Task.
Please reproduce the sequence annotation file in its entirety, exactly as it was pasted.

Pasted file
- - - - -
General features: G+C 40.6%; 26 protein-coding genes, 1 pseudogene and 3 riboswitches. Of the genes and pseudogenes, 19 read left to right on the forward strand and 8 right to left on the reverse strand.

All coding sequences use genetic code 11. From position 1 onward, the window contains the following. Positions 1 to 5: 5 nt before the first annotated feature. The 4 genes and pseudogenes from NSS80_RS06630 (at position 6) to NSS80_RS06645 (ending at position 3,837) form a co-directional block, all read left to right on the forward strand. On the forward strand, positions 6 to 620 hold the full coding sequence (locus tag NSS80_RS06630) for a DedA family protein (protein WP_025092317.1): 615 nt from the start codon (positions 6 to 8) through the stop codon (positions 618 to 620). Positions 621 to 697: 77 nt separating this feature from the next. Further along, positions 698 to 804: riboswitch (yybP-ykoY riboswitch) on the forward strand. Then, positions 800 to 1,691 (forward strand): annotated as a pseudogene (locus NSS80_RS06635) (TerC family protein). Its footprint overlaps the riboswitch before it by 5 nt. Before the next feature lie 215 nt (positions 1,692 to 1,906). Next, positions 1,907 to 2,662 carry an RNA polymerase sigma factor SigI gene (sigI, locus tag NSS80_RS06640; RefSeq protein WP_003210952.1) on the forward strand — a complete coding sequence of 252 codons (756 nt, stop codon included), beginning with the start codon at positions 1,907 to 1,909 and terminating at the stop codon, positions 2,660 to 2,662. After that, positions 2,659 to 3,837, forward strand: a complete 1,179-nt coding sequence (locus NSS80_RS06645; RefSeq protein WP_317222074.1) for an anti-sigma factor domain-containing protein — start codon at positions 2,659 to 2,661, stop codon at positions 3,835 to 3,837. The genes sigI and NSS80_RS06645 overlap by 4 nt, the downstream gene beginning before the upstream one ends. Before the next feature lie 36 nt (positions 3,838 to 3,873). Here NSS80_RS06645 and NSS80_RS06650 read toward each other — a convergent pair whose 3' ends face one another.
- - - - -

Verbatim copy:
General features: G+C 40.6%; 26 protein-coding genes, 1 pseudogene and 3 riboswitches. Of the genes and pseudogenes, 19 read left to right on the forward strand and 8 right to left on the reverse strand.

All coding sequences use genetic code 11. From position 1 onward, the window contains the following. Positions 1 to 5: 5 nt before the first annotated feature. The 4 genes and pseudogenes from NSS80_RS06630 (at position 6) to NSS80_RS06645 (ending at position 3,837) form a co-directional block, all read left to right on the forward strand. On the forward strand, positions 6 to 620 hold the full coding sequence (locus tag NSS80_RS06630) for a DedA family protein (protein WP_025092317.1): 615 nt from the start codon (positions 6 to 8) through the stop codon (positions 618 to 620). Positions 621 to 697: 77 nt separating this feature from the next. Further along, positions 698 to 804: riboswitch (yybP-ykoY riboswitch) on the forward strand. Then, positions 800 to 1,691 (forward strand): annotated as a pseudogene (locus NSS80_RS06635) (TerC family protein). Its footprint overlaps the riboswitch before it by 5 nt. Before the next feature lie 215 nt (positions 1,692 to 1,906). Next, positions 1,907 to 2,662 carry an RNA polymerase sigma factor SigI gene (sigI, locus tag NSS80_RS06640; RefSeq protein WP_003210952.1) on the forward strand — a complete coding sequence of 252 codons (756 nt, stop codon included), beginning with the start codon at positions 1,907 to 1,909 and terminating at the stop codon, positions 2,660 to 2,662. After that, positions 2,659 to 3,837, forward strand: a complete 1,179-nt coding sequence (locus NSS80_RS06645; RefSeq protein WP_317222074.1) for an anti-sigma factor domain-containing protein — start codon at positions 2,659 to 2,661, stop codon at positions 3,835 to 3,837. The genes sigI and NSS80_RS06645 overlap by 4 nt, the downstream gene beginning before the upstream one ends. Before the next feature lie 36 nt (positions 3,838 to 3,873). Here NSS80_RS06645 and NSS80_RS06650 read toward each other — a convergent pair whose 3' ends face one another.